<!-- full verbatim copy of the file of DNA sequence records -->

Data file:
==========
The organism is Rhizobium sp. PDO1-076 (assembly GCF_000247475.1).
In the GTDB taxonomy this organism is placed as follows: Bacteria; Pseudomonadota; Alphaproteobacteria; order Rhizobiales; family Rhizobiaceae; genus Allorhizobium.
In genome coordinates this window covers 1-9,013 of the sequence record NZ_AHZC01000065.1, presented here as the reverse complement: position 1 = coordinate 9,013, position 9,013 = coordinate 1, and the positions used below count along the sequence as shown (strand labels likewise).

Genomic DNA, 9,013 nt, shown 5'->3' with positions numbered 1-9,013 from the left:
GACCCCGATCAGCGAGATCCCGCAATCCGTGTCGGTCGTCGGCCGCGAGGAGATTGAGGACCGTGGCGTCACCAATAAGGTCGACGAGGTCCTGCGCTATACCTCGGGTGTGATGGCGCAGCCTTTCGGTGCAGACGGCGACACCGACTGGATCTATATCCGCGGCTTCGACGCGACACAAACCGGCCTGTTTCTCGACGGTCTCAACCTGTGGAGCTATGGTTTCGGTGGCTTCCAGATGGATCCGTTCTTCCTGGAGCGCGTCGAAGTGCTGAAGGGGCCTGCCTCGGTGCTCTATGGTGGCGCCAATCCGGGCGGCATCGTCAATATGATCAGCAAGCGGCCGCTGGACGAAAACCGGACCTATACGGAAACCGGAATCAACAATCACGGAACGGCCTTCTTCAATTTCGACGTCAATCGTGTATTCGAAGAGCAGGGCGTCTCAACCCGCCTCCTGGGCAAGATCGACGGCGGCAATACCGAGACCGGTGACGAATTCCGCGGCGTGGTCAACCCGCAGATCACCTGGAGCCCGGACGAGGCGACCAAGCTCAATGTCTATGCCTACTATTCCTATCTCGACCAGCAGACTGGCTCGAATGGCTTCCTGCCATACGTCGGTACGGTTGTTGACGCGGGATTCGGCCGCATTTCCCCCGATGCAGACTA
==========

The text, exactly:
The organism is Rhizobium sp. PDO1-076 (assembly GCF_000247475.1).
In the GTDB taxonomy this organism is placed as follows: Bacteria; Pseudomonadota; Alphaproteobacteria; order Rhizobiales; family Rhizobiaceae; genus Allorhizobium.
In genome coordinates this window covers 1-9,013 of the sequence record NZ_AHZC01000065.1, presented here as the reverse complement: position 1 = coordinate 9,013, position 9,013 = coordinate 1, and the positions used below count along the sequence as shown (strand labels likewise).

Genomic DNA, 9,013 nt, shown 5'->3' with positions numbered 1-9,013 from the left:
GACCCCGATCAGCGAGATCCCGCAATCCGTGTCGGTCGTCGGCCGCGAGGAGATTGAGGACCGTGGCGTCACCAATAAGGTCGACGAGGTCCTGCGCTATACCTCGGGTGTGATGGCGCAGCCTTTCGGTGCAGACGGCGACACCGACTGGATCTATATCCGCGGCTTCGACGCGACACAAACCGGCCTGTTTCTCGACGGTCTCAACCTGTGGAGCTATGGTTTCGGTGGCTTCCAGATGGATCCGTTCTTCCTGGAGCGCGTCGAAGTGCTGAAGGGGCCTGCCTCGGTGCTCTATGGTGGCGCCAATCCGGGCGGCATCGTCAATATGATCAGCAAGCGGCCGCTGGACGAAAACCGGACCTATACGGAAACCGGAATCAACAATCACGGAACGGCCTTCTTCAATTTCGACGTCAATCGTGTATTCGAAGAGCAGGGCGTCTCAACCCGCCTCCTGGGCAAGATCGACGGCGGCAATACCGAGACCGGTGACGAATTCCGCGGCGTGGTCAACCCGCAGATCACCTGGAGCCCGGACGAGGCGACCAAGCTCAATGTCTATGCCTACTATTCCTATCTCGACCAGCAGACTGGCTCGAATGGCTTCCTGCCATACGTCGGTACGGTTGTTGACGCGGGATTCGGCCGCATTTCCCCCGATGCAGACTA